Food Journaling for Just 15 Minutes a Day Leads to Meaningful Weight Loss

Encouraging your patients to keep track of their food intake should be encouraged to promote suistainable weight loss given the easy access to online tools and smartphone apps that cut down on time.

With Jean Harvey, PhD, RD, J. Graham Thomas, PhD, J. Michael Gonzalez-Campoy, MD, PhD

For decades, researchers and providers have advised patients who wish to lose weight to keep a journal of their food intake every day. The idea of spending so much time writing down every morsel of food is likely to put most patients off, and even as they may start out strong, most will taper off.1

Yet, such advice has proven to be an effective tool in helping many individuals to achieve their weight loss goals, even as they may resent the effort.2- Even better, researchers from the University of Vermont offer evidence that advising patients to spend just 15 minutes a day logging what they eat is enough to have a significant impact on weight management. 5

Online Food Journaling proves effective in promoting sustained weight loss.

Assessing Outcomes Against Time Spent Record Food Intake Online

Jean Harvey, PhD, RD, a professor of nutrition and food science at the University of Vermont, colleagues followed a cohort of 142 individuals over 24 weeks to evaluate the efficacy of either food journaling plus behavior therapy or counseling alone in achieving sustainable weight loss.5 The researchers set out to determine the amount of time it would take to make a difference in individual weight reducing efforts.5

The research team enrolled otherwise healthy individuals (n =142) who had an elevated body mass index (BMI) between 25 and 50 kg/m2 and were already participating in the iREACH study, in which the individuals were asked to adhere to a low-calorie diet and were encouraged to exercise 200 minutes per week.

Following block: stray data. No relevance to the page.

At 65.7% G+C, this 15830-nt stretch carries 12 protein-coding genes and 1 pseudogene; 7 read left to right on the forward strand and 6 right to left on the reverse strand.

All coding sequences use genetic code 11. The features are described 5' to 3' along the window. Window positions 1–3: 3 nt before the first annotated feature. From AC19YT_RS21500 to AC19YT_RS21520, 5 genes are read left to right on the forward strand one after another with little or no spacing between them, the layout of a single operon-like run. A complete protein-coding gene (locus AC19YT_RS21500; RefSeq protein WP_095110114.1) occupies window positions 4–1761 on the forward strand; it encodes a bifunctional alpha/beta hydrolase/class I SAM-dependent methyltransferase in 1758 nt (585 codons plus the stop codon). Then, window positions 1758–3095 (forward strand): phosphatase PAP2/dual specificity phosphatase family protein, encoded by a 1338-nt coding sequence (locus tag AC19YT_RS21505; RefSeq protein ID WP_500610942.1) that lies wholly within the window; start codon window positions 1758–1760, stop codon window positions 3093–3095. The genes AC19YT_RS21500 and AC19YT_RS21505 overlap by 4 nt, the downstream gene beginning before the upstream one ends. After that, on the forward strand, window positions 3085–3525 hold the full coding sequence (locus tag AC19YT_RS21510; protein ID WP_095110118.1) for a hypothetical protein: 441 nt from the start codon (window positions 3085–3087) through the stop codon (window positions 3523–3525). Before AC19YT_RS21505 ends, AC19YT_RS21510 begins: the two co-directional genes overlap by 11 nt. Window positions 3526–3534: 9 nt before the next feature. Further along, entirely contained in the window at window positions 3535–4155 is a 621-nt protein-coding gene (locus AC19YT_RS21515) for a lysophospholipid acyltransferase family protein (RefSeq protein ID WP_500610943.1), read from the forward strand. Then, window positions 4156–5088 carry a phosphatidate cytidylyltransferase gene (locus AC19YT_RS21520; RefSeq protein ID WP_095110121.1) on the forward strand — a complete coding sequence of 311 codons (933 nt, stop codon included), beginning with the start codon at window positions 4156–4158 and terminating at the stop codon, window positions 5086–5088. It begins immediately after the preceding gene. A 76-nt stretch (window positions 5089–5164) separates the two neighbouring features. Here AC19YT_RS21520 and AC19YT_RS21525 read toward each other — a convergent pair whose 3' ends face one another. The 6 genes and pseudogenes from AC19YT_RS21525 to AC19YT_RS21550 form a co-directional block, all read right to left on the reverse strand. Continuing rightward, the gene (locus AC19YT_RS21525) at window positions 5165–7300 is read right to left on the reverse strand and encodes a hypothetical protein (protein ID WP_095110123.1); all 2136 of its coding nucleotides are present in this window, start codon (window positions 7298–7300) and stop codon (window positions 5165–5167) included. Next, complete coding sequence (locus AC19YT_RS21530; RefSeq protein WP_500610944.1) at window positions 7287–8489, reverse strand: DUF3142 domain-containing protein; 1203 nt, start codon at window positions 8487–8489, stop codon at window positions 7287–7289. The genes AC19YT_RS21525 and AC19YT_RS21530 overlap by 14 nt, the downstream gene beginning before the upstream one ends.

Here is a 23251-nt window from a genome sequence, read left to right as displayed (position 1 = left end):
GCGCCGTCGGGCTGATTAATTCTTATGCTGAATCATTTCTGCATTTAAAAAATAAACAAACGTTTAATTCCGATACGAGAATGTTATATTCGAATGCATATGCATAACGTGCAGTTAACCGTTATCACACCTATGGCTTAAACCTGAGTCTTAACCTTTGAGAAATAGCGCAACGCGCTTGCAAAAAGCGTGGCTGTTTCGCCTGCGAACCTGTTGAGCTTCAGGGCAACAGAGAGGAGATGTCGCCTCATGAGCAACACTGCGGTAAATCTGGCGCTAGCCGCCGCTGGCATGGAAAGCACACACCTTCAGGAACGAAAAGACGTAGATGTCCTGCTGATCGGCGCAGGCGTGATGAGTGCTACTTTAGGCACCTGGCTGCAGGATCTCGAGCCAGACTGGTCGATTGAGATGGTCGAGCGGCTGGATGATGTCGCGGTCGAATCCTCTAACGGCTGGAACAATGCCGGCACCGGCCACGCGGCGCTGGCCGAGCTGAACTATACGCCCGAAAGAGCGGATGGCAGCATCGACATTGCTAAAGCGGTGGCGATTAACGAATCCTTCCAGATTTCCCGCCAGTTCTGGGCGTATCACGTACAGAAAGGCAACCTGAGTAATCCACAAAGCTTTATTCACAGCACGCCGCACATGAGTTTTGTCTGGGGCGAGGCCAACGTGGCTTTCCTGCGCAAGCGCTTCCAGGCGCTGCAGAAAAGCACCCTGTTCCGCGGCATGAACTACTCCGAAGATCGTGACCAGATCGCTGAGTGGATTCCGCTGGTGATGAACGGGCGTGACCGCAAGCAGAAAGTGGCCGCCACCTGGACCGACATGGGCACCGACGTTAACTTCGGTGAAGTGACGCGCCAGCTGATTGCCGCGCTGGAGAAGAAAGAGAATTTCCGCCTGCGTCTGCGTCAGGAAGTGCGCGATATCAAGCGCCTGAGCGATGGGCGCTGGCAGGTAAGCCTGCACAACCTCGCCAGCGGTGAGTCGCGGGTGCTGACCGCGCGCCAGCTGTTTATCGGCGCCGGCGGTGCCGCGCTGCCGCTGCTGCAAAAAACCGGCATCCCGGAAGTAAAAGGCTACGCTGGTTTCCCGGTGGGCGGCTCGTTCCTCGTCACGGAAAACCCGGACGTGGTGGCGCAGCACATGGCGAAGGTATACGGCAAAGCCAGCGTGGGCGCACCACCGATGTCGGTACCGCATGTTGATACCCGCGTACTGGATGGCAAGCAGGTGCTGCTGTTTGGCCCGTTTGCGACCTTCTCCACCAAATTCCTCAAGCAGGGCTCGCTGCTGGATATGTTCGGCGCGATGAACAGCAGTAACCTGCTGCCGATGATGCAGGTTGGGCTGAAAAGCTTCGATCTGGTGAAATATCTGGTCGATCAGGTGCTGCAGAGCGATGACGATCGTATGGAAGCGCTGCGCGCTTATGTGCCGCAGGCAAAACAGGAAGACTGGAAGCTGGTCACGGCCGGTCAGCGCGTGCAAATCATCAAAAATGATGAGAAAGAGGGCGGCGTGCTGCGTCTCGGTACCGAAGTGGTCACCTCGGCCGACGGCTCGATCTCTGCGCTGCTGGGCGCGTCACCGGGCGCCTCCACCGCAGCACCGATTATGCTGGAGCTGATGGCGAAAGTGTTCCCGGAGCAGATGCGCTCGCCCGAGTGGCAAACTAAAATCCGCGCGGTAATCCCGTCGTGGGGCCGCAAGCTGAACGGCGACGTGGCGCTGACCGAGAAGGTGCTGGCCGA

The UVM study ran parallel to the first six months of the 18-month iREACH trial, during which this cohort was instructed to keep a food log, based on the now defunct US Department of Agriculture online Supertracker.

The researchers monitored how often participants logged into their food record and the total time spent on this self-monitoring exercise with the expectation that the tool would be employed at each food occasion, requiring multiple monitoring sessions daily.

To evaluate the data, total minutes spent were correlated to the number of times participants logged in, and weight change was correlated with the number of sessions logged in. The average time spent recording food intake during the first month was 23 minutes using the online journal, and just over 14 minutes in the second month.5

“While there was no difference in weight loss among those spending more time vs. less time on the website in the first months but by the sixth month, those who lost at least 5% of body mass logged in more times and spent more time self-monitoring,” said Dr. Harvey. The consistency of daily logging correlated to greater success in weight loss over time among participants. A total of 15 minutes a day, done during at least two login sessions is enough to make a significant difference in success in weight loss efforts.

Digital Food Journaling is  Effective in Promoting Modest Weight Loss

The short amount of time required to achieve good results was an unexpected surprise and refutes the common complaint that there isn’t enough time in a day to keep a food diary. “We have known for a long time that dietary self-monitoring is one of the strongest predictors of losing weight and keeping it off,” Dr. Harvey told EndocrineWeb, “Yet it’s really hard to get people to persist with a behavior they hate to do and claim is too time-consuming. Time poverty is no longer an excuse.”